Joshua Keating, Slate

From the Right

The right is critical of the WHO and argues that it needs to be significantly reformed in order to continue receiving US funding and support.

The right is critical of the WHO and argues that it needs to be significantly reformed in order to continue receiving US funding and support.

“Incredibly enough, in late January, Tedros was praising Chinese officials for ‘the transparency they have demonstrated.’ A team of experts lauded China’s response after a mid-February visit to Wuhan, contributing to Beijing’s storyline that it succeeded in containing the virus where everyone else has failed. Despite the emerging consensus that China has lied about its number of cases and deaths, and despite China’s refusal to share key information about the virus, WHO hasn’t said a discouraging word about China’s actions…

“It’s been resolute, though, in excluding Taiwan from its workings, just as Beijing dictates. From a public health perspective, this has it exactly backward. Taiwan has proved quite adept at controlling outbreaks and got this one exactly right, in large part because it didn’t believe anything that China or the WHO said.”
Rich Lowry, Politico

“Instead of demanding accurate information from China, the WHO foolishly parroted the communist regime’s talking points, claiming human-to-human contact would not facilitate the spread of the virus and reporting China’s COVID-19 numbers as fact when it was obvious the regime was lying. The organization also refused to recognize scientific data from Taiwan because China does not view Taiwan as a legitimate nation. The question is: Why? Why does the WHO refuse to hold China accountable when it is clear the communist regime is responsible for the origination and the subsequent cover-up of this pandemic?”
Kaylee McGhee, Washington Examiner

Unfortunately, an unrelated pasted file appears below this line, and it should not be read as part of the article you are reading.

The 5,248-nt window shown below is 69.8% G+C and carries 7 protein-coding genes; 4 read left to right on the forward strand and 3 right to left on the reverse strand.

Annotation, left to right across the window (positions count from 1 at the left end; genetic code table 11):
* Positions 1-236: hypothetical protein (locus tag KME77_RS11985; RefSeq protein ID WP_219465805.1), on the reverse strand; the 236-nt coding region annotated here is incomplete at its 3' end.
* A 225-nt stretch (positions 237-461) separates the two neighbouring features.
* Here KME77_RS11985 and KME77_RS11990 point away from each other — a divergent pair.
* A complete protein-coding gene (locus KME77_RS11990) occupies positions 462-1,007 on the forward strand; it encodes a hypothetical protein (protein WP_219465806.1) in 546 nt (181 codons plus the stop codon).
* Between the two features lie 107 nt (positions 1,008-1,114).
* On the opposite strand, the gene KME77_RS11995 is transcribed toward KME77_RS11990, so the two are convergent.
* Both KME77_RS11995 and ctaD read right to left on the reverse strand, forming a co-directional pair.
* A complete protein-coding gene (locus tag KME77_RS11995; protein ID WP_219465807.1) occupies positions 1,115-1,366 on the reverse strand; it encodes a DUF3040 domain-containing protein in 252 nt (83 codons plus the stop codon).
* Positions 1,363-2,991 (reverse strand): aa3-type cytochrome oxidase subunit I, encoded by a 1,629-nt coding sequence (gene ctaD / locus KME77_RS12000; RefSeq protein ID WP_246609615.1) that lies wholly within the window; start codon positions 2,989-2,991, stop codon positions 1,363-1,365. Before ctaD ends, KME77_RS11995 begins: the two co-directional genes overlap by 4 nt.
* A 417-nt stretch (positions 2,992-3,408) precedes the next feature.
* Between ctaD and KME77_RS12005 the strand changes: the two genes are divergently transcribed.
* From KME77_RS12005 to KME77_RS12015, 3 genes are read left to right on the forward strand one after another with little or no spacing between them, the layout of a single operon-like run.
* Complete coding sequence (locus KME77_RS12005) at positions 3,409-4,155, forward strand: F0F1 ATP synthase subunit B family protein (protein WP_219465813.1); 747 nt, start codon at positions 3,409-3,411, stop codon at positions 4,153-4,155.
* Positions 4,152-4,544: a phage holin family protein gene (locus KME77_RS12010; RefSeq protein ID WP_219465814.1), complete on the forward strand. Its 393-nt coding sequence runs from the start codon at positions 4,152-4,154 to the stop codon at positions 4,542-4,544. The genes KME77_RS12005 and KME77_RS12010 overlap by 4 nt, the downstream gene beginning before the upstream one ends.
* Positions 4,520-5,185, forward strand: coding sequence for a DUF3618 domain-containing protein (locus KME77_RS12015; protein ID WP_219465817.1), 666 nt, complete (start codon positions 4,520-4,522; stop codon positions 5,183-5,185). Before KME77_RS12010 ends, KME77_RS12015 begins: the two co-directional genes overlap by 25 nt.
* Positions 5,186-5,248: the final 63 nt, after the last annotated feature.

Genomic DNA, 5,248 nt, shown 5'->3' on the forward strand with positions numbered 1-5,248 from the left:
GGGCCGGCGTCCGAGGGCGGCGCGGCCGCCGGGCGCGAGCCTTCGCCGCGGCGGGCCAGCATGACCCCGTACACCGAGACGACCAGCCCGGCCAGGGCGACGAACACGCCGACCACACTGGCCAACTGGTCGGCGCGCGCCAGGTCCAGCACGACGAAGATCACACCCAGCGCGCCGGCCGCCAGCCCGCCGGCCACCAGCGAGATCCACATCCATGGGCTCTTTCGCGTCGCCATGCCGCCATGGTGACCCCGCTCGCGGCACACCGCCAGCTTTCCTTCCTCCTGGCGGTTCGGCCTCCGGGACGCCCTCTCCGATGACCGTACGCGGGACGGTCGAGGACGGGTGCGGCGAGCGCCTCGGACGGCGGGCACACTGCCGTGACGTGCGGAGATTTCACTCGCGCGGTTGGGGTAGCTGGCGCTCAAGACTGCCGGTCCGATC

“The U.S. should work aggressively to change the culture and leadership of the WHO. The Trump administration took a good first step in January by creating a special envoy at the State Department focused on countering China’s attempts to control international organizations. The WHO’s next director-general must not be a rubber stamp for Beijing. If efforts to transform the WHO are ineffective, the U.S. may have no choice but to walk away and start over...

“That could mean creating an alternative organization open to any country willing to abide by higher standards of transparency, good governance and the sharing of best practices. The world needs an organization that can be trusted to address public-health problems that transcend borders—if not the WHO, then something else.”
Lanhee J. Chen, Wall Street Journal

Some argue that “the problem is not just a failure of leadership on the part of [the WHO director general]. It’s China’s determination to use its power in international organizations to advance its national interests instead of addressing global challenges. There is a pattern of China seeking to place officials in charge of such organizations who will show proper respect to China and look the other way at its transgressions...

“When China disappeared the Chinese national serving as president of Interpol over an internal political dispute in 2018, the organization’s executive director was reduced to pleading with Chinese authorities for an update on his whereabouts and safety. To this day, China remains a member of Interpol in good standing…

“None of this is to say that China should be kicked out of the WHO, or that the U.S. should suspend its contributions to it. Most new infectious diseases begin somewhere in China. It’s to America’s and the world’s benefit to keep China inside the organization. What’s required is a savvier kind of diplomacy. Instead of just complaining about China’s participation in these global organizations, the U.S. should seek to counter China’s influence.”
Eli Lake, Bloomberg

“When the WHO emergency committee discussed whether to declare COVID-19 a public-health emergency on January 23, international observers had definitively discredited Chinese health data. Yet Tedros relied on those data in arguing against declaring an emergency — over the objections of other committee members. That decision delayed the mobilization of public-health resources around the world…

Congress should investigate Chinese influence on the WHO, and the U.S. should use its ample funding of the organization as leverage to demand transparency about its dealings with China. Our continued participation in the WHO should be in play. In its moment of testing, the organization kowtowed to Beijing rather than serve the public interest.”
The Editors, National Review